In the meantime, keep this in mind, life is short and in the blink of an eye, everything can change. Embrace those around you closely and hold them in your heart every day. Don’t take a single moment for granted.
Postponing an adventure while in the midst of the journey can be a decision fraught with uncertainty. Recently, a client and I arrived at the mutual conclusion that it wasn’t the right time for their organization to continue their journey. It was a difficult decision to make, but the organization is going through a major transition and the team members are struggling with the changes.
As a Sherpa, I sensed something was going on, but couldn’t put my finger on it. The “somethings” included:
- Removing individuals from the journey
- Lack of response via email and phone
- Lack of knowledge within the organization regarding the activities of each other
- Failure to complete practice to be done between treks
- Cancelling scheduled meetings
But very soon I realized that that everyone in the organization was undergoing something very challenging and tough – the dreaded “R” word: Reorganization. My Sherpa-sense was tingling as I intuited that things might get challenging. So, I began to prepare myself mentally for the unknown that lay ahead.
As a Sherpa, my job is to help the journey continue, even when it is stalled. I reminded them to contact me to reschedule meetings when needed. I encouraged them to work on their internal issues before seeing me, so that they could better communicate with each other as well as with me. And above all, I tried to help them deal with the changes they were experiencing as we continued to build the database.
Yet with all my encouragement, accommodation and support, an overwhelming sense of dread permeated every conversation. So at the start of our last trek, I let them talk about their progress – and everyone reported that they were behind. Very, very behind. I even heard, “I’m so behind that I don’t even want to think about it. I haven’t done anything with this project.” That was my cue to gently guide them away from this journey for the time being and let them work out their internal changes.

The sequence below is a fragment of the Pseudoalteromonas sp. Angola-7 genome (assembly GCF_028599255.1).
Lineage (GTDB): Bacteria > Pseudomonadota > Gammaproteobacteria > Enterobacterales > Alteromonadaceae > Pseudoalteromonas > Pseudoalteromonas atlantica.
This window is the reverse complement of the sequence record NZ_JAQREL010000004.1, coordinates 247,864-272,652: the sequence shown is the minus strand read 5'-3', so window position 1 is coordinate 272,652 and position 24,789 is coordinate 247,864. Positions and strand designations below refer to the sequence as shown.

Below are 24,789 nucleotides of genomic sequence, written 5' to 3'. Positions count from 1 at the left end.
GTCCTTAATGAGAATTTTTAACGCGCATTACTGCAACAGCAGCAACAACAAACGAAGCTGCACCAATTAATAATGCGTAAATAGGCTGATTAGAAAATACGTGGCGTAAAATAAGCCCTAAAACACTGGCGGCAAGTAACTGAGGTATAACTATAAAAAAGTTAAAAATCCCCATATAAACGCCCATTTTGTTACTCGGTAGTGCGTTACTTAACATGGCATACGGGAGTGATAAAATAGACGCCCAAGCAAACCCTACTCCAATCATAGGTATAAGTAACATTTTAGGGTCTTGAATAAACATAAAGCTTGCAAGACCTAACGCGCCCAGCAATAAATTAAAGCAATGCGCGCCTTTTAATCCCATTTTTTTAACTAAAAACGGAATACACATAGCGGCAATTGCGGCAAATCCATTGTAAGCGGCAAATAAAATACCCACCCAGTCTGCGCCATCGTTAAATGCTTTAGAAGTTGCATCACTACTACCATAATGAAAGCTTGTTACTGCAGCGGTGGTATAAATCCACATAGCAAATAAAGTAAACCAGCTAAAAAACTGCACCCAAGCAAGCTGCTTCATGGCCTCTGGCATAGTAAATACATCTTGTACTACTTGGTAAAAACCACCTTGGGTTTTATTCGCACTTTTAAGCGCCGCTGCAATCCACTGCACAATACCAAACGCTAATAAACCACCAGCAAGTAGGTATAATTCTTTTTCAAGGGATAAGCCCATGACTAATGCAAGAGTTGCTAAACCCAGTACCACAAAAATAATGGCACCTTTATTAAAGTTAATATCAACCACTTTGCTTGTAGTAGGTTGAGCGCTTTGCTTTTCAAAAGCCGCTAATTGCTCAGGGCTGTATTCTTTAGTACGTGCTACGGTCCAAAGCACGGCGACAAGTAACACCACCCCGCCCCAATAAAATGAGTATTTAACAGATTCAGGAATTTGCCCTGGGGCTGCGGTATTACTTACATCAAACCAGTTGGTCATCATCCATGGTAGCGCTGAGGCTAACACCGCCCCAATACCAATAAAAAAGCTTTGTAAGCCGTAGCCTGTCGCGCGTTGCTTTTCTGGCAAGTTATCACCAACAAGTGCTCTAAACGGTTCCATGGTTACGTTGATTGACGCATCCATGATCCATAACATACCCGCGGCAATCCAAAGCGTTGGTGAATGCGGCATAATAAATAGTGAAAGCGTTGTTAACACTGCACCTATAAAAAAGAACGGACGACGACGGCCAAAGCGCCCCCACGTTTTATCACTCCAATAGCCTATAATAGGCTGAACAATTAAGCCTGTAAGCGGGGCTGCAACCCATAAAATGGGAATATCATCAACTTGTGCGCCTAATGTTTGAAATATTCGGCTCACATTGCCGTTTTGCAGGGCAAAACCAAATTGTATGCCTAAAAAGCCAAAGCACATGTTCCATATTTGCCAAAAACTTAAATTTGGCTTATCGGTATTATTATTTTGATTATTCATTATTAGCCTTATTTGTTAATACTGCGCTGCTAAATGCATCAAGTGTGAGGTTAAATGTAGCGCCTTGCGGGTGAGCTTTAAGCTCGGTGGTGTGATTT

So, while each expressed that they felt torn, and their collective belief that the database they were creating would relieve the pressure they were feeling, they also realized that they didn’t have the time or energy to devote to the journey. As we talked, we came to a collective understanding that although they are eager to learn and grow, it would be best to put the journey on hold for a few months.
Any one who knows me (or reads this blog) knows my first business was called Hopper Business Solutions. Although Hopper was much more controlled, it had less focus. My journey with Database Sherpa has been a little different from Hopper. But, I wouldn’t be where I am with Database Sherpa if it had not been for Hopper, so I am grateful for past experiences.
But, I’m not going to write about the past. Instead, I want to talk about something that’s different this time around; both in the way I operate the business and how I function as a business owner. It’s this: it takes a family to grow and build a business.
Although the initial idea was born in my head, it was not without a lot of input from my Sherpa partner, Veronica Beck. And while neither of us can exactly remember what she said or did, it made a huge impression – enough of an impression to drive me to create a mission, a vision and values that are quite different from most businesses. And the difference is this: instead of putting compassion off to the side, we’ve made it the heart of Database Sherpa. It is one of our core values!
Veronica created this beautiful diagram to show the importance of compassion to our business:
Equally important are clients. They give me an opportunity to experiment with new ideas and methods. They give feedback freely and encourage this work. For example, while learning about a new product for importing data called Apsona. I suggested to the client that we try it out during our importing trek. The client was amendable so, we learned Apsona together. Consequently, my other clients will benefit from my co-learning experience. Clients who are willing to experiment and learn with me are the main reason Database Sherpa continues and thrives. They allow us to keep moving forward.
Now others are embracing our “compassion-centric” model. Freya Bradford, the newest Database Sherpa team member is a client-turned-Sherpa who is helping define the business logic model and outcomes to measure (yes, we want to measure our work), as well as encouraging the work to go farther and broader. She would love to see this model and process scale broadly because her vision is big and so is her heart.